But what do you get the guy that already has everything: the best direct/indirect fixtures, the right CFL/LED downlights, vacancy sensors and a professionally laid out system?
You start by checking if the light levels are task-appropriate. Some of the fanciest lighting designs are overlit for the work being performed in them. In one case, too many beautiful T5 fixtures were installed in a high-end financial office, resulting in light levels so high that the traders could not read their computer screens. It's also not surprising to find corridors bright enough for surgery when a level half as bright would nicely show off the fancy artwork on the walls. A check of lighting power densities against California Title 24 or ASHRAE 90.1-2007 may find other spaces that need to go on a wattage diet.
Control opportunities are also often missed: Library stacks may lack sensors to drop levels or shut off fixtures when unoccupied. Wireless sensors running on photovoltaic power may cut the cost of such limited area control. A fully lit atrium could get a daylight sensor to dim fixture output while maintaining a lit appearance. Bi-level switching may be added to classrooms (and is now a code requirement in some areas). Perimeter fixtures along windowed walls may benefit from daylight dimming. Work spaces illuminated solely by overhead fixtures may cut that light level by almost half by adding LED task lights controlled by desktop occupancy sensors. Using addressable ballasts and software, overhead lighting becomes controllable by occupants sitting below them.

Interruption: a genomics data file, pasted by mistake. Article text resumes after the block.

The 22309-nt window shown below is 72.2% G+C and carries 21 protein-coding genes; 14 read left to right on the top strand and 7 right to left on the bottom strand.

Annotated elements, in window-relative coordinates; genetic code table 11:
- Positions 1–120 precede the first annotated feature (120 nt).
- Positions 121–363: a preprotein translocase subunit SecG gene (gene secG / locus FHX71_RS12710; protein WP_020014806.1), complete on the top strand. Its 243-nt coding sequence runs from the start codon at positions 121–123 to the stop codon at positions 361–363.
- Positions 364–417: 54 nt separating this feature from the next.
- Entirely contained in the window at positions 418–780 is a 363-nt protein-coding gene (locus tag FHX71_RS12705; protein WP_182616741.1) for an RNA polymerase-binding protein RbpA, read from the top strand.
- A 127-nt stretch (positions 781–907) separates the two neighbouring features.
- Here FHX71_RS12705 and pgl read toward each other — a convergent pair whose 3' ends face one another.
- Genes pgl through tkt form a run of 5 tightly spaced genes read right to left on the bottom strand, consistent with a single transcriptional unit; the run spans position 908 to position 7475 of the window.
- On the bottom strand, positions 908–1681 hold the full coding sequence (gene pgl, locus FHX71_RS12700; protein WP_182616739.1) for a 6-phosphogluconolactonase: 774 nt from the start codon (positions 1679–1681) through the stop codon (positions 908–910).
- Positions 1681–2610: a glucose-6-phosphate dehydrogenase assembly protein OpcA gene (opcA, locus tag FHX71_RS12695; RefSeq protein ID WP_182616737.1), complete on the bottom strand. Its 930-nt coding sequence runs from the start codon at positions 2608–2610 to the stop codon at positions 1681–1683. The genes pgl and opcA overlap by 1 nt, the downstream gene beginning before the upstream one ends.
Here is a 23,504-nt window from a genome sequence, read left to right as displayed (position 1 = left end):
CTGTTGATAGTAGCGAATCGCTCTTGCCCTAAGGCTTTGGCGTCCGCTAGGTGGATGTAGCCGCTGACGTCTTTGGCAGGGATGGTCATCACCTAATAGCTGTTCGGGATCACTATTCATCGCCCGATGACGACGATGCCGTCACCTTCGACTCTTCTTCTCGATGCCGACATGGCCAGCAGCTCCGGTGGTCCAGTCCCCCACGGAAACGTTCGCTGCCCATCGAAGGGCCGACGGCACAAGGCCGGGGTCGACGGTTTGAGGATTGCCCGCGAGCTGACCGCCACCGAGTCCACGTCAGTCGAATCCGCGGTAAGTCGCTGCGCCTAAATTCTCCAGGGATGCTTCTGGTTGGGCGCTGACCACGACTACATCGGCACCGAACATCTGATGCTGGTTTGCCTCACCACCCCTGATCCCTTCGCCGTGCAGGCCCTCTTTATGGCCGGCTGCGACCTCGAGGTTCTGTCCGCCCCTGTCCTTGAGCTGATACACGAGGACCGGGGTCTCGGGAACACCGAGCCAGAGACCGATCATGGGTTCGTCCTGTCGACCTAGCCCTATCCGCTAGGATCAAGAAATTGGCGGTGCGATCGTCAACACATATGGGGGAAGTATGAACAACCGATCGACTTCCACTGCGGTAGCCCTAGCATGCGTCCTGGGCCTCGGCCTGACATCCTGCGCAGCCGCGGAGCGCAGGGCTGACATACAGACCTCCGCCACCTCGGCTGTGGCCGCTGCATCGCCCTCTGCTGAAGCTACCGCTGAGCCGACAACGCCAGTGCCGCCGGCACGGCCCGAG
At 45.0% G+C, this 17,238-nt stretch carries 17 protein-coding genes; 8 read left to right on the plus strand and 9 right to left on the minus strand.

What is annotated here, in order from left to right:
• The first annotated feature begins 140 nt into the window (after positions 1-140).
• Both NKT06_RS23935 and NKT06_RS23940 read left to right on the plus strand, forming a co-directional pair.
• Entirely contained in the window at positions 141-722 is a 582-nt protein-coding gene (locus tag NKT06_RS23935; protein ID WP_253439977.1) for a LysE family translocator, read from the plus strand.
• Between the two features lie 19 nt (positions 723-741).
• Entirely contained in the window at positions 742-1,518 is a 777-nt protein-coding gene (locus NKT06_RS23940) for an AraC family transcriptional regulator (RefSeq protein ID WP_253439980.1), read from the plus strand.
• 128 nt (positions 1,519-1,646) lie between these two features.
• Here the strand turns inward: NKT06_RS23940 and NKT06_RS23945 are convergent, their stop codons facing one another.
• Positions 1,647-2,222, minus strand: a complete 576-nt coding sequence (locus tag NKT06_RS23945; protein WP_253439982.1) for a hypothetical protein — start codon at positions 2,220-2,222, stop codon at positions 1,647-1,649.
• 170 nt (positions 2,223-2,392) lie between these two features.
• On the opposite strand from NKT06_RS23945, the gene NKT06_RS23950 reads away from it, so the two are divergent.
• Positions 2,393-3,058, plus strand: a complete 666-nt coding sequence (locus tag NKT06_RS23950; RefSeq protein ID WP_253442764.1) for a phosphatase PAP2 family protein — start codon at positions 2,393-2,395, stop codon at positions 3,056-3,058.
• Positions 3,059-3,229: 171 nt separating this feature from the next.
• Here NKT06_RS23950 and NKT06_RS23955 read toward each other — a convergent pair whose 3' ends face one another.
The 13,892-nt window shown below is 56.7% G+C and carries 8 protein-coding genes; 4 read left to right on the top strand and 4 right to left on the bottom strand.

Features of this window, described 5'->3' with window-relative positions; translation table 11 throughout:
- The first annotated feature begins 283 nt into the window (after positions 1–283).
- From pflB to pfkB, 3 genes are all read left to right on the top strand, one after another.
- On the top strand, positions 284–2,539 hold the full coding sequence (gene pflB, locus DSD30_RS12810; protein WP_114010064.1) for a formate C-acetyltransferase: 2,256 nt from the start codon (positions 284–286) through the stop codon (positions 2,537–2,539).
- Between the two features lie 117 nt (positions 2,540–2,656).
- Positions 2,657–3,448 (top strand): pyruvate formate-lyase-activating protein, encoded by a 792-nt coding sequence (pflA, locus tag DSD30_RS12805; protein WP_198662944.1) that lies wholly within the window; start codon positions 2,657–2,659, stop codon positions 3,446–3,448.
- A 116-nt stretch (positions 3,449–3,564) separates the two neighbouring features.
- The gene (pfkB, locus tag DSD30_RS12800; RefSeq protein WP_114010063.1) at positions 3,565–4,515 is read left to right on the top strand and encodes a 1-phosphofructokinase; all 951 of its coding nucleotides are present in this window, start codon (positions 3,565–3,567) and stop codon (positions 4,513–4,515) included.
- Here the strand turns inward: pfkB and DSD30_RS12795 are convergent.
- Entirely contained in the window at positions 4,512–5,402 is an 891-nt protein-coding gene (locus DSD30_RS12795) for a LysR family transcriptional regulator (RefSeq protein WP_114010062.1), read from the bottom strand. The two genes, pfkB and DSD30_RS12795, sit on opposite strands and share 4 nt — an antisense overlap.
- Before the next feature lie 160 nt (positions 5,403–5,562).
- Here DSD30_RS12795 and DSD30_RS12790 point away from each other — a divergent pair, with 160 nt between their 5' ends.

As the smart grid comes knocking at the door, new opportunities are right behind it. Several ballast suppliers now offer "demand response" (also called "load shedding") ballasts that, through power line or radio-based control, allow gradual automated dimming in response to a call from the utility for temporary demand reductions. While energy savings during demand-response calls may be small (because such calls may occur for less than 50 hours a year), year-round rate reductions or hefty payments of $1.00 per avoided kilowatt-hour may be available for those able to cut their load on call. When linked with an appropriately programmed building management system, such partial dimming (about 33 percent) may be employed to flatten a building's load profile, cut peak demand (and the charges that go with it), and secure better pricing for deregulated power, where available.
The lighting industry continues to amaze even those who have been in the business for decades. Even as advances are made, new competing light sources are appearing with names that read like science fiction: e.g., electron stimulated luminance or light emitting plasma. Regardless of where one has journeyed on the path to save via lighting efficiency, it's always worth taking the next step. There's usually another surprise just around the bend.
Lindsay Audin, CEM, LEED AP, CEP, is president of EnergyWiz, an energy consulting firm based in Croton, N.Y. He is a contributing editor for Building Operating Management. He can be reached at email@example.com.
Original plan: The best direct/indirect fixtures, CFL/LED downlights, vacancy sensors, and a professionally laid out system
Taking Extra Steps in a Lighting Upgrade Can Have Big Payoff
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